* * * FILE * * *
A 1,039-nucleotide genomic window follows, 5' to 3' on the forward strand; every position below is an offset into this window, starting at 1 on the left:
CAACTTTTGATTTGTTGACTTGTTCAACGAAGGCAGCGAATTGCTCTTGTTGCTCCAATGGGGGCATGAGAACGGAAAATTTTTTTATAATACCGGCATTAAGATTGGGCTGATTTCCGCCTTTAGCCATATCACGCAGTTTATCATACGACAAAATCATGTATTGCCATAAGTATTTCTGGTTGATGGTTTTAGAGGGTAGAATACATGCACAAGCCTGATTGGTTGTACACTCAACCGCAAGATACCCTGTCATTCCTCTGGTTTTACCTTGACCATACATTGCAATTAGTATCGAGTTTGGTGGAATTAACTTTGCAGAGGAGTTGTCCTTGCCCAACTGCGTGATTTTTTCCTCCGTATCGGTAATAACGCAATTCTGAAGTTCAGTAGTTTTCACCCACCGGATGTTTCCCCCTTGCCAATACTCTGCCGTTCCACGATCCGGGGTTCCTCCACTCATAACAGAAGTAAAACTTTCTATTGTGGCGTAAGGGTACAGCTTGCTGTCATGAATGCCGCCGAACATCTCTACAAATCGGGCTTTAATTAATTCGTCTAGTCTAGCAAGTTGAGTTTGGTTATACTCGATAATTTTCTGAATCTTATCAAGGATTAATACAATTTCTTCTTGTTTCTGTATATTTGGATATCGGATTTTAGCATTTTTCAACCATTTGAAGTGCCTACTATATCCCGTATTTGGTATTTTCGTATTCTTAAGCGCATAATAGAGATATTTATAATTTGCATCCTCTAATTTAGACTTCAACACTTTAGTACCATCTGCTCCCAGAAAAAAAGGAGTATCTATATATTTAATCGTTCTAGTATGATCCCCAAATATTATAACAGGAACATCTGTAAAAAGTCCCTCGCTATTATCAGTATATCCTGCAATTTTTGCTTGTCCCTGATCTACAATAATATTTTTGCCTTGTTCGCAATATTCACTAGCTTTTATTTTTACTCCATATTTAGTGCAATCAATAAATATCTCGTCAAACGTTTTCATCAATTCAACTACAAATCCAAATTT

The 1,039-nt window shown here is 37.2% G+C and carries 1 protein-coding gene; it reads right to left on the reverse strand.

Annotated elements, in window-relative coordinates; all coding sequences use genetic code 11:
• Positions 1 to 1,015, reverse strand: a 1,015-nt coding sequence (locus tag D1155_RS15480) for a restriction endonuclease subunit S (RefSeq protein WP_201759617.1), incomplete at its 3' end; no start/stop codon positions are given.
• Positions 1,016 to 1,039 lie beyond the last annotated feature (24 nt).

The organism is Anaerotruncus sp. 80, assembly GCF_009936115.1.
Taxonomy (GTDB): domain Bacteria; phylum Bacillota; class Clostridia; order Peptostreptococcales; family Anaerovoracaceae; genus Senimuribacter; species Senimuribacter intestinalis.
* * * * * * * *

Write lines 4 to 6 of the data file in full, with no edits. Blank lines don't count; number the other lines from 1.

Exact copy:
Annotated elements, in window-relative coordinates; all coding sequences use genetic code 11:
• Positions 1 to 1,015, reverse strand: a 1,015-nt coding sequence (locus tag D1155_RS15480) for a restriction endonuclease subunit S (RefSeq protein WP_201759617.1), incomplete at its 3' end; no start/stop codon positions are given.
• Positions 1,016 to 1,039 lie beyond the last annotated feature (24 nt).